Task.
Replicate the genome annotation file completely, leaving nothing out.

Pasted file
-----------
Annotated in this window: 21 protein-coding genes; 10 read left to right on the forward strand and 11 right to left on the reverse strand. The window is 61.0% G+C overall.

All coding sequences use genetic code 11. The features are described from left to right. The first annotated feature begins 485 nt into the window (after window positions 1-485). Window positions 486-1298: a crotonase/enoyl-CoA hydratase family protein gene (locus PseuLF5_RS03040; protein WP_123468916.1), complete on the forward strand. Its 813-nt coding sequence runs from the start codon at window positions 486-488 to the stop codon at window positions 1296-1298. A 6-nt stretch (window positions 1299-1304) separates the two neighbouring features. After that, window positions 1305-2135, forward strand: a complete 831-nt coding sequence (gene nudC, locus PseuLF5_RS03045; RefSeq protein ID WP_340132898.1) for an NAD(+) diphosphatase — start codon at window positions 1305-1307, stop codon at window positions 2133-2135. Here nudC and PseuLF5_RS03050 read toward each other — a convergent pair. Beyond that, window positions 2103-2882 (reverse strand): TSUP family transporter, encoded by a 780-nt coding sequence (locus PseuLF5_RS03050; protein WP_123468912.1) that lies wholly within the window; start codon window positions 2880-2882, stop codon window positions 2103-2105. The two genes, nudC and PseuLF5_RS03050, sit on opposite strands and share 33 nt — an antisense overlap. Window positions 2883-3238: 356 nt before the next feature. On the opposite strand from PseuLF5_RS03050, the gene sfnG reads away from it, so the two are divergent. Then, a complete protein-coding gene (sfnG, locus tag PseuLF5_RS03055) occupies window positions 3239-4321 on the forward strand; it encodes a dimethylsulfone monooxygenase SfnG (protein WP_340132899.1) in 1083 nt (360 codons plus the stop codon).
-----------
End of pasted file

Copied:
Annotated in this window: 21 protein-coding genes; 10 read left to right on the forward strand and 11 right to left on the reverse strand. The window is 61.0% G+C overall.

All coding sequences use genetic code 11. The features are described from left to right. The first annotated feature begins 485 nt into the window (after window positions 1-485). Window positions 486-1298: a crotonase/enoyl-CoA hydratase family protein gene (locus PseuLF5_RS03040; protein WP_123468916.1), complete on the forward strand. Its 813-nt coding sequence runs from the start codon at window positions 486-488 to the stop codon at window positions 1296-1298. A 6-nt stretch (window positions 1299-1304) separates the two neighbouring features. After that, window positions 1305-2135, forward strand: a complete 831-nt coding sequence (gene nudC, locus PseuLF5_RS03045; RefSeq protein ID WP_340132898.1) for an NAD(+) diphosphatase — start codon at window positions 1305-1307, stop codon at window positions 2133-2135. Here nudC and PseuLF5_RS03050 read toward each other — a convergent pair. Beyond that, window positions 2103-2882 (reverse strand): TSUP family transporter, encoded by a 780-nt coding sequence (locus PseuLF5_RS03050; protein WP_123468912.1) that lies wholly within the window; start codon window positions 2880-2882, stop codon window positions 2103-2105. The two genes, nudC and PseuLF5_RS03050, sit on opposite strands and share 33 nt — an antisense overlap. Window positions 2883-3238: 356 nt before the next feature. On the opposite strand from PseuLF5_RS03050, the gene sfnG reads away from it, so the two are divergent. Then, a complete protein-coding gene (sfnG, locus tag PseuLF5_RS03055) occupies window positions 3239-4321 on the forward strand; it encodes a dimethylsulfone monooxygenase SfnG (protein WP_340132899.1) in 1083 nt (360 codons plus the stop codon).